TOKYO – As facial covers become the norm amid the coronavirus pandemic, Japanese startup Donut Robotics has developed an internet-connected “smart mask” that can transmit messages and translate from Japanese into eight other languages.
The white plastic “c mask” fits standard face masks and connects via Bluetooth to a smartphone and tablet app that can transcribe speech into text messages, make calls, or amplify the voice of the user of the mask.
“We worked hard for years to develop a robot and have used that technology to create a product that responds to how the coronavirus has reshaped society,” said Taisuke Ono, CEO of Donut Robotics.
Donut Robotics engineers came up with the idea for the mask while searching for a product to help the company survive the pandemic. When the coronavirus arrived, it had just won a contract to supply robot guides and translators to Tokyo’s Haneda Airport, a product facing an uncertain future after the collapse of air travel.
The first 5,000 Donut Robotics c-skins will ship to buyers in Japan starting in September, and Ono will also seek to sell in China, the United States, and Europe. There has been great interest, he said.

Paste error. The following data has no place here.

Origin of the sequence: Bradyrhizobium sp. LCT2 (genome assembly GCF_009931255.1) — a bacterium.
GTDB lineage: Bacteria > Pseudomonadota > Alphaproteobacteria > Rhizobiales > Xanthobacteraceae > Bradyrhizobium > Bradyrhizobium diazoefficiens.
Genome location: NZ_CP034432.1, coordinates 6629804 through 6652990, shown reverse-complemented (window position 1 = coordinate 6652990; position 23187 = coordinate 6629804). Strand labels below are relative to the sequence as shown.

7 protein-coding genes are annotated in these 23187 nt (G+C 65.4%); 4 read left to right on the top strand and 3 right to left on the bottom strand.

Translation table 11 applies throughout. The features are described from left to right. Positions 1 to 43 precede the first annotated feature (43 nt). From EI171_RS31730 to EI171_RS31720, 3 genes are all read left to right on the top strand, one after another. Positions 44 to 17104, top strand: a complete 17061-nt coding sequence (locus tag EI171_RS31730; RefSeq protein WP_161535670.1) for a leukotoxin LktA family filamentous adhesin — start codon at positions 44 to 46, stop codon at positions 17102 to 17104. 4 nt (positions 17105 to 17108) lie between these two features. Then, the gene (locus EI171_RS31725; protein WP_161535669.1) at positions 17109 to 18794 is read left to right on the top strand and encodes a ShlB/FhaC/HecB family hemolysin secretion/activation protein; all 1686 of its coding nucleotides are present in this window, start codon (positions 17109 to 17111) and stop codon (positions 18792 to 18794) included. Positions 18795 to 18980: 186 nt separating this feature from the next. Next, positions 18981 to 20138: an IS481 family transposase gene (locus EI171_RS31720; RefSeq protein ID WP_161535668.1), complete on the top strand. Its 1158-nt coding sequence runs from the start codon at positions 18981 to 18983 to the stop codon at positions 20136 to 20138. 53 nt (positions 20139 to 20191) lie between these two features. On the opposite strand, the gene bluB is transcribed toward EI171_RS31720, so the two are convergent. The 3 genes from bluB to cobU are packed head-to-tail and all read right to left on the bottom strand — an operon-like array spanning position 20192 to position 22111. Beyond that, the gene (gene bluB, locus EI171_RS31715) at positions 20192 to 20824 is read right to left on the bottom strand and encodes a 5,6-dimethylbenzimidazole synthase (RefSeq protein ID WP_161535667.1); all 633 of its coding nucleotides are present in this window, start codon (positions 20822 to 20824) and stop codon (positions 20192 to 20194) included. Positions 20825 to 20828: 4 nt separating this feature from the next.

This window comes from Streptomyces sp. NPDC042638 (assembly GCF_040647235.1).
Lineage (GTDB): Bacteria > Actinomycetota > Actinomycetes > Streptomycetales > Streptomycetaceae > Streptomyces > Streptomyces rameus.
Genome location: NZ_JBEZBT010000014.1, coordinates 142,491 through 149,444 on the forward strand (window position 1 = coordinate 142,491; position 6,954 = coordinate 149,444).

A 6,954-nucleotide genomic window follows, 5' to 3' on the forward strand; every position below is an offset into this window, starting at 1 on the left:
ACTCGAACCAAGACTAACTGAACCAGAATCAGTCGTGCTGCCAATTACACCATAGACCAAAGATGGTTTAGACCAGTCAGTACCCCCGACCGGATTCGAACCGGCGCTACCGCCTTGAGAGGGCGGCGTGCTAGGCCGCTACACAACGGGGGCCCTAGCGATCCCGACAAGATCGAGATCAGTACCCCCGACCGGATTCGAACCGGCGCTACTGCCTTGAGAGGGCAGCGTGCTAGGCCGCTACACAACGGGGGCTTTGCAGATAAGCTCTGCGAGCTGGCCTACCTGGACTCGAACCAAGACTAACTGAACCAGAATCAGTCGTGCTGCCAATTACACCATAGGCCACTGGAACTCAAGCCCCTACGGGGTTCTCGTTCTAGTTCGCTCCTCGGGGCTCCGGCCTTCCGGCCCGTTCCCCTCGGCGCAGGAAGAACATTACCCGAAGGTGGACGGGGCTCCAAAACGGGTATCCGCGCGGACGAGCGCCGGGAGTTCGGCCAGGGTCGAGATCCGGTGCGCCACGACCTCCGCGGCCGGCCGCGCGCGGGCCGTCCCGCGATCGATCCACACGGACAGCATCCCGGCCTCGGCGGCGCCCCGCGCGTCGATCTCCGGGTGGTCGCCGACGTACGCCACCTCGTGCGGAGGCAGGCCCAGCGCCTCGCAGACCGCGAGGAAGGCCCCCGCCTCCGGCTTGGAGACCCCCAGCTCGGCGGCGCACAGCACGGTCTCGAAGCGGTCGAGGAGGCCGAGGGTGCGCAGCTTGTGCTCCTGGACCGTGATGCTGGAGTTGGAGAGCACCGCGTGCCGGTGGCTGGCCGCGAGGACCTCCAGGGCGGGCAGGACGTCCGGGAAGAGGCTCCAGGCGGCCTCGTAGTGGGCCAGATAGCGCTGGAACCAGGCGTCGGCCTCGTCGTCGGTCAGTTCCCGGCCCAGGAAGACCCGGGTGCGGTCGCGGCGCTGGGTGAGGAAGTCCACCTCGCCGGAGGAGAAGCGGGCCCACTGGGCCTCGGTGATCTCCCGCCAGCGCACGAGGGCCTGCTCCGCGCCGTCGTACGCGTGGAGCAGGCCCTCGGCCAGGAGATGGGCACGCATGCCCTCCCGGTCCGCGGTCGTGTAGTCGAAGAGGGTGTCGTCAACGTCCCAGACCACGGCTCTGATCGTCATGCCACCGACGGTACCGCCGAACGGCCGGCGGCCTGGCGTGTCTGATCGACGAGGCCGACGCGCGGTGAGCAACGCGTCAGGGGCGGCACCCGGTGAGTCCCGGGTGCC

At approximately $ 40 per mask, Donut Robotics is targeting a mass market that didn’t exist until a few months ago. One goal, he said, is to generate revenue from the subscriber services offered through an app that users will download.
Donut Robotics built a prototype connected mask in a month by adapting the translation software developed for its robot and a mask design that one of the company’s engineers, Shunsuke Fujibayashi, created four years ago for a student project to interpret the speaks by mapping facial muscles.
Ono raised 28 million yen ($ 260,000) for development by selling shares of Donut Robotics through the Japanese crowdfunding site Fundinno.
“We raised our initial target of 7 million yen in three minutes and stopped after 37 minutes when we had reached 28 million yen,” he said.